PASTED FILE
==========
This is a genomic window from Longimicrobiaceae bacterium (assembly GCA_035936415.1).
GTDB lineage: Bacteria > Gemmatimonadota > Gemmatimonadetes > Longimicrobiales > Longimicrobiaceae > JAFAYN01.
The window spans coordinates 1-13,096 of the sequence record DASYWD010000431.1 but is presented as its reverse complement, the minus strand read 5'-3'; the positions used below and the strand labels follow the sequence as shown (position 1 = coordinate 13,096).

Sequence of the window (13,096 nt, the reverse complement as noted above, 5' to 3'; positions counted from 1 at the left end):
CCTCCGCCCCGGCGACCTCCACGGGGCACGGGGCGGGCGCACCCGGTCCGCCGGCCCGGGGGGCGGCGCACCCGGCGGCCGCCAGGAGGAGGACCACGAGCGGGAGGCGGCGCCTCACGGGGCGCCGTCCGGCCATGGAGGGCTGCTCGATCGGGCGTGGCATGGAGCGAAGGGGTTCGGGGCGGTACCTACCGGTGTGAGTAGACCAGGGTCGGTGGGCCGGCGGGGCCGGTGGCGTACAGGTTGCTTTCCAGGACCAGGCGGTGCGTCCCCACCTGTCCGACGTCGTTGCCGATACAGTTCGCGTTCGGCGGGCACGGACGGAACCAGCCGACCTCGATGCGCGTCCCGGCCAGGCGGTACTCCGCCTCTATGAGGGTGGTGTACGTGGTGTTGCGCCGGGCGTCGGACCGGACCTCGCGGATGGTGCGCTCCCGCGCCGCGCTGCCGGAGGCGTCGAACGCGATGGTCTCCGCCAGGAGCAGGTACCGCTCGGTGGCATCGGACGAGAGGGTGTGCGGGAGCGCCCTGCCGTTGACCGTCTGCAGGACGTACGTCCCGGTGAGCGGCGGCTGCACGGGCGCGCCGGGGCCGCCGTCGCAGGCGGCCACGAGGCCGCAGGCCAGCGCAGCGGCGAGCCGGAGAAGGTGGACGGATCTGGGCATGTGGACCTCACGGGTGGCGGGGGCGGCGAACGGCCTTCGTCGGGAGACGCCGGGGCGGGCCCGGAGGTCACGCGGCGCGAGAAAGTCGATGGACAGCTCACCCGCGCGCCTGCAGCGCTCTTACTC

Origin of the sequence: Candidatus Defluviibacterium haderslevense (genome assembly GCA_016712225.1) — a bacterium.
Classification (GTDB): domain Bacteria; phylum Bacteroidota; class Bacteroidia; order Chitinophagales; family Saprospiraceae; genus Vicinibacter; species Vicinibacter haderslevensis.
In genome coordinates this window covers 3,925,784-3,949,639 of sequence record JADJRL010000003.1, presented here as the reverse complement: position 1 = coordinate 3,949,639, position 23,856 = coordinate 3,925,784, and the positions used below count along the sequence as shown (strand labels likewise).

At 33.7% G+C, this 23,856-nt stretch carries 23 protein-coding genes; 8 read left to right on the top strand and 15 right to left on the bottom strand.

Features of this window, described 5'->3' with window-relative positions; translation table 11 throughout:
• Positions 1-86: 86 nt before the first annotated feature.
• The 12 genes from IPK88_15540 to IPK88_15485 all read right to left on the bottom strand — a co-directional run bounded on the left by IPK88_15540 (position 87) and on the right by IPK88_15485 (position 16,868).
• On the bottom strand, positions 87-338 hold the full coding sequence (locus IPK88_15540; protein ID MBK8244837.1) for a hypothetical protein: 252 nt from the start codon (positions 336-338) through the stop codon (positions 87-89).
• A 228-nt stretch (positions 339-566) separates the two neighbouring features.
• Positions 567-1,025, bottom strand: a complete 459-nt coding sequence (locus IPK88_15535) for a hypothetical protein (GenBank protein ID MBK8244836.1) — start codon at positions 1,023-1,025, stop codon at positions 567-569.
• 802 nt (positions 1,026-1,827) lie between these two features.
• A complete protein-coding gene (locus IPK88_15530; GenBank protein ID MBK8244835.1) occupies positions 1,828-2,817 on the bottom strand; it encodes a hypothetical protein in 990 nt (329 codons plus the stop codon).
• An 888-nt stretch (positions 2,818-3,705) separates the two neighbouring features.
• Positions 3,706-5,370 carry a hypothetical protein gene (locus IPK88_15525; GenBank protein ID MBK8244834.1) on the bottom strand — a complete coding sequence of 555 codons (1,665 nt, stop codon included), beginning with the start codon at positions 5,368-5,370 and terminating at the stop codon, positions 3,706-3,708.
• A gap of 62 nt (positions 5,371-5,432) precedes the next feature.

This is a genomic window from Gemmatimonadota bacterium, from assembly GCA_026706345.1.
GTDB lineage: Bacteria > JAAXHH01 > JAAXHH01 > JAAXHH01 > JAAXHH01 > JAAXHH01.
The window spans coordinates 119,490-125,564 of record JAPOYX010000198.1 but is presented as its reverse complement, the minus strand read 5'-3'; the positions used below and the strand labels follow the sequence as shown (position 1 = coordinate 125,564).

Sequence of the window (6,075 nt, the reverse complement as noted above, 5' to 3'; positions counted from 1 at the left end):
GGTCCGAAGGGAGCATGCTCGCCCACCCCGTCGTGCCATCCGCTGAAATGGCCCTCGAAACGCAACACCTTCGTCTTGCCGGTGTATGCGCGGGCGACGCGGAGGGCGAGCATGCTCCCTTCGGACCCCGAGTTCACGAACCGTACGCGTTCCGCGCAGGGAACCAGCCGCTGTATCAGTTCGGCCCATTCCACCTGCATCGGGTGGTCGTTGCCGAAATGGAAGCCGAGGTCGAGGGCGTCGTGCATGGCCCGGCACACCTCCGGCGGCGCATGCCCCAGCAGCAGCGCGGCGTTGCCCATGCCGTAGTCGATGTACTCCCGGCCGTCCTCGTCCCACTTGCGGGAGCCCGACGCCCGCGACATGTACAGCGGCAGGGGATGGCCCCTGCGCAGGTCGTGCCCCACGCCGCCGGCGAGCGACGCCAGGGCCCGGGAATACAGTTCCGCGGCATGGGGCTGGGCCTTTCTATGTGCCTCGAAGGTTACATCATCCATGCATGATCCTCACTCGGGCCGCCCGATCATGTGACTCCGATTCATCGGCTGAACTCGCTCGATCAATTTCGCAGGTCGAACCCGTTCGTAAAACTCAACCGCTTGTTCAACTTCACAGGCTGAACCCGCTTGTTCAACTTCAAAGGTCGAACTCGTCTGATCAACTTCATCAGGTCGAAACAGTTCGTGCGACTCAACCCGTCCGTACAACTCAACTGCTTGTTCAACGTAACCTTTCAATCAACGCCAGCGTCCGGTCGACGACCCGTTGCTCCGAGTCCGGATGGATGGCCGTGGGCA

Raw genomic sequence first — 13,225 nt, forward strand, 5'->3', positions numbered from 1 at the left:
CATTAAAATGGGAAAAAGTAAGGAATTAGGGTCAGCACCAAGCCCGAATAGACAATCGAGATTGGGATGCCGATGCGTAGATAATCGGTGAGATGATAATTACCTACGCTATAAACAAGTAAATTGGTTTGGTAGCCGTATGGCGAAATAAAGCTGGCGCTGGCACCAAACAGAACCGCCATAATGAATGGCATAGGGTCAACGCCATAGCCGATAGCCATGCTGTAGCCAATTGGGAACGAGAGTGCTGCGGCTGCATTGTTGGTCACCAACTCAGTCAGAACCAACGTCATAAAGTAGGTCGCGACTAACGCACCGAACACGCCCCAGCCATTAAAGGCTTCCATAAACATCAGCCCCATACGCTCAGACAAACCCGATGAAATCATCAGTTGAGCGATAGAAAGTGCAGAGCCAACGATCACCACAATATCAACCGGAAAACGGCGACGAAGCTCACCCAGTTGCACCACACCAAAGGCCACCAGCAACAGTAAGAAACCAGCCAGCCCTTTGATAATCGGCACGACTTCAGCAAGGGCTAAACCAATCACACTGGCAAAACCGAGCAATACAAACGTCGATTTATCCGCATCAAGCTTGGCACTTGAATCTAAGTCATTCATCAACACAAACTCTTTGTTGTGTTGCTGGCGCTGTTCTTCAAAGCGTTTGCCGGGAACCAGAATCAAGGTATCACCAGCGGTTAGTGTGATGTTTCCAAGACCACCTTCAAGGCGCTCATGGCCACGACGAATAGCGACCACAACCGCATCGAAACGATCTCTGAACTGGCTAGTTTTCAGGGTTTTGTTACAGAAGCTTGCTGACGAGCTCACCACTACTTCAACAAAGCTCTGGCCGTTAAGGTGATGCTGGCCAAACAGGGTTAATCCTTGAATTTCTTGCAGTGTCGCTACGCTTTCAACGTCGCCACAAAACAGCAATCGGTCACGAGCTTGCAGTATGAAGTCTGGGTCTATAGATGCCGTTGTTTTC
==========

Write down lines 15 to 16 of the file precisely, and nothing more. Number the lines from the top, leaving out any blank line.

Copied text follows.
• Positions 567-1,025, bottom strand: a complete 459-nt coding sequence (locus IPK88_15535) for a hypothetical protein (GenBank protein ID MBK8244836.1) — start codon at positions 1,023-1,025, stop codon at positions 567-569.
• 802 nt (positions 1,026-1,827) lie between these two features.